Seattle's Child

Your guide to a kid-friendly city

Kid-friendly things to do in Las Vegas

Find out what makes Vegas family-friendly

Often called ‘Sin City,’ Las Vegas has been a longtime destination for the bachelor and bachelorette parties and generally for adults 21+. However, the city and its visitor authority have revamped the city’s image, showcasing all the kid-friendly things to do in Las Vegas.

Our family decided to head to Las Vegas for our kids’ mid-winter break after searching for somewhere warm enough and with a variety of activities. We were also celebrating my husband’s milestone birthday. The experience exceeded our expectations!

Where we stayed

There are so many affordable options to stay on the Las Vegas Strip, where you’ll find the majority of the famous resorts and casinos. For us, our first criterion was a heated pool that was open in February. Note that by March, most of the resorts have their pools opening up, so there is no need to worry if you’re heading to Las Vegas during the warmer months. Secondly, we wanted the hotel to be conveniently located to avoid driving.

We stayed at Crockfords Las Vegas, one of the newest resorts on the north end of the Las Vegas Strip and the first integrated hotel to be built in over a decade. It encompasses three hotel brands, including the Hilton, Conrad, and Crockfords. The hotel offers spacious rooms, a pool, as well as a food court and other restaurant options located on the main floor.

How to get around

While we rented a car, we talked to other families who took the Las Vegas Monorail around the strip. The 3.9-mile automated monorail starts at SAHARA Las Vegas Station and ends at MGM Grand Station, with stations at Horseshoe/Paris Las Vegas, Flamingo/Caesars Palace, Harrah’s/The LINQ, Boingo Station at the Las Vegas Convention Center, and Westgate Las Vegas. It arrives every 4 to 8 minutes.

If staying on the Las Vegas Strip, you can walk around to most places.

Kid-friendly Las Vegas: Food

This was one of my favorite parts of the trip. The food in Las Vegas is incredible. Here were some of the places we went to eat.

Our family’s favorite place to eat was 888 Japanese BBQ. It’s an all-you-can-eat meat restaurant where you cook your food on a grill at your table. The meat quality was great, as were all the appetizers, all included in the price. There was something for everyone to enjoy. Per reviewer tips, we arrived 20-30 minutes before opening, and a line started forming outside. We got in right away, but by the time we left the wait was over 90 minutes.

The Palace Station Oyster Bar is famous for its pan roast, but because it is located in the middle of a casino, kids aren’t allowed. This didn’t work for us, but we found a great alternative just off the strip at PK Oyster Bar. What is pan roast, you ask? It’s a creamy tomato-based seafood stew served over rice.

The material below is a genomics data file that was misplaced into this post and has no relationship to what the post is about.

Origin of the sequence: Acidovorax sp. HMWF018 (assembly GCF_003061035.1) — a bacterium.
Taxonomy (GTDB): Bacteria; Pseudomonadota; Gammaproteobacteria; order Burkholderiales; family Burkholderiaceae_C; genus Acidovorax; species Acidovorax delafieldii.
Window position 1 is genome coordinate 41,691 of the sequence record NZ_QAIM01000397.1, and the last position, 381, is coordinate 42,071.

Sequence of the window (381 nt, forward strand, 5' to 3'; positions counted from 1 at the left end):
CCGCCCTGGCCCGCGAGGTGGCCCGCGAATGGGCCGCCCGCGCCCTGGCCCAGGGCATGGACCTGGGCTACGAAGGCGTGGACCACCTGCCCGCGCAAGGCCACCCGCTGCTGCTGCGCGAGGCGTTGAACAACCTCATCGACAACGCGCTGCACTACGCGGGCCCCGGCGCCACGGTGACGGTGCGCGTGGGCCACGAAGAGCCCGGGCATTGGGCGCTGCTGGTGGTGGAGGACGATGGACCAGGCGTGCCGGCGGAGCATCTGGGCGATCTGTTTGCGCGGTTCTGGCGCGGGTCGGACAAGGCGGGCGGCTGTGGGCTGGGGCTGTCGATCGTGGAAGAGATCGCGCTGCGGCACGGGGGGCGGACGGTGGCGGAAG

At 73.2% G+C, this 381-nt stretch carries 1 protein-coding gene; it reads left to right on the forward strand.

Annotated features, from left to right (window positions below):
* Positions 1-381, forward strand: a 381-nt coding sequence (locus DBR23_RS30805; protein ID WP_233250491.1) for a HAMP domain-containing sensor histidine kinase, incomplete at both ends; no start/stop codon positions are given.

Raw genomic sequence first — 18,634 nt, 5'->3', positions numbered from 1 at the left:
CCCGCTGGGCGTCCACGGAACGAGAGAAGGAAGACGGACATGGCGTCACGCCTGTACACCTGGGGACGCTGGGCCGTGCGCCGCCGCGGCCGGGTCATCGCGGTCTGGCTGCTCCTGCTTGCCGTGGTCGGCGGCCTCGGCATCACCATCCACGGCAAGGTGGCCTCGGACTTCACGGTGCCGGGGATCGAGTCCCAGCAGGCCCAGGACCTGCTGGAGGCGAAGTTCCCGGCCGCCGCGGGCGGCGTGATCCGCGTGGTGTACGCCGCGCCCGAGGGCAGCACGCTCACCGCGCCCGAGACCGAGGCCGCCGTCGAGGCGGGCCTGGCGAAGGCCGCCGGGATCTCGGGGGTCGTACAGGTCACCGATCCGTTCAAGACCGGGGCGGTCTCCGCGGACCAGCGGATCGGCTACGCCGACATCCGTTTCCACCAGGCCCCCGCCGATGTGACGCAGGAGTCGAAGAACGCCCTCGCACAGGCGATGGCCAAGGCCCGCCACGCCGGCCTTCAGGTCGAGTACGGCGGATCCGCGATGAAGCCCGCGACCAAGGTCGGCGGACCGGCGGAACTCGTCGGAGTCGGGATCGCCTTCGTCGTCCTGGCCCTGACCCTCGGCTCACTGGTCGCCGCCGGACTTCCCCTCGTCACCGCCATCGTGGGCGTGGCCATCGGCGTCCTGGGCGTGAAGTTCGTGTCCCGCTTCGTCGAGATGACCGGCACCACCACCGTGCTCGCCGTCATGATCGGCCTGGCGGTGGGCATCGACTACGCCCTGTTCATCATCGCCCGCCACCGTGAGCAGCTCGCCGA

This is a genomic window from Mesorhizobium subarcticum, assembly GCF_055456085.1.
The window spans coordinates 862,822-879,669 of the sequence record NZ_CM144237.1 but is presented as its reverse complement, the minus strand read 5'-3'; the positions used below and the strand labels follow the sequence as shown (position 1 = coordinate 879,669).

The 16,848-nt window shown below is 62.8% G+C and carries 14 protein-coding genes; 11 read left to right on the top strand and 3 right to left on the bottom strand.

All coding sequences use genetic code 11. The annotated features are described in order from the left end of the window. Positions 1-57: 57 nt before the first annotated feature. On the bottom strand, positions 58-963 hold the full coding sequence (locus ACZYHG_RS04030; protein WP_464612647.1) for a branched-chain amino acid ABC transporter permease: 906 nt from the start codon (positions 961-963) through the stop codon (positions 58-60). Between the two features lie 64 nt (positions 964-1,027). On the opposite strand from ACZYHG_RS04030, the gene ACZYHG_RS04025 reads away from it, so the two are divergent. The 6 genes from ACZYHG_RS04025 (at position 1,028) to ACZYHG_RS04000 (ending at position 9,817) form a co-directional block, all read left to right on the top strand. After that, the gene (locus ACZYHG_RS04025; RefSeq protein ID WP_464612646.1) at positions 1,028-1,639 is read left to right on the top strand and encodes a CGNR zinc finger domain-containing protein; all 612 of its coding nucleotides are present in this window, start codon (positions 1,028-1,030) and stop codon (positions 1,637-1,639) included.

Carmine’s Las Vegas is not to be confused with Carmines in Bellevue, Washington. Both serve pasta, but Carmine’s Las Vegas, which started in New York, will forever go down in my memory as taking family portions to the next level.

If you don’t want a sit-down restaurant and need something quick on the go, I loved that the city has some of my favorite fast-food chains that aren’t yet in Washington (but coming soon!). Hello, In-N-Out for burgers and Raising Cane’s for delicious chicken strips.

Low-cost fun options vs. splurge

The Bellagio Las Vegas Hotel and Casino has a fountain show set to music that runs every 15 minutes. It’s especially spectacular at night. The hotel is also home to the Conservatory and Botanical Gardens, which often display different themes. When we went, they were decorated for the Lunar New Year with beautiful dragons and pops of color. You don’t have to be staying at the Bellagio to enjoy them, and both are free.

Walking the Las Vegas strip and finding replicas of recognizable landmarks like the Statue of Liberty and the Eiffel Tower was a real highlight for us, especially for my geography-loving 8-year-old.

There are several state parks within a short drive of the city that make Las Vegas a kid-friendly destination. We wanted to go to the Valley of Fire State Park and Red Rock Canyon, but we only had time for the Valley of Fire. Entry per car was $15 ($10 for Nevada vehicles), and it was truly magnificent.

You can determine whether Hershey’s Chocolate World Las Vegas and M&M’s Las Vegas can be low-cost or a splurge depending on what you want to do or buy. Going inside and taking photos with the character displays is free, but buying the candy and souvenirs can add up.

Our trip to Adventuredome inside the Circus Circus Hotel & Casino was a splurge. It’s a full indoor amusement park with carnival games and an arcade. The $60 entry ticket (for anyone over 48″) only covers the rides and attractions. You have to buy a game card for the carnival and arcade games, and it can get pricey.

We didn’t get to our entire list of things to do with kids in Las Vegas, including watching a magic show or going to the Shark Reef Aquarium in Las Vegas, but I’m glad we saved some activities to do for our next trip, as we will be back!

Las Vegas had the perfect mix of fun for kids and adults whether you’re a foodie or adventure-loving family. Icing on the cake–there’s a direct flight from Paine Airport in Everett, a much smaller and less busy airport, making the parking and check-in process a breeze.

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About the Author

Janet Kim

Janet Kim works in tech during the day and can be found adventuring with her family outside of her day job. A former broadcast journalist, her passion has always been to share stories that can help her community. You can find her sharing tips from her family adventures on Instagram at @JanetKimTV.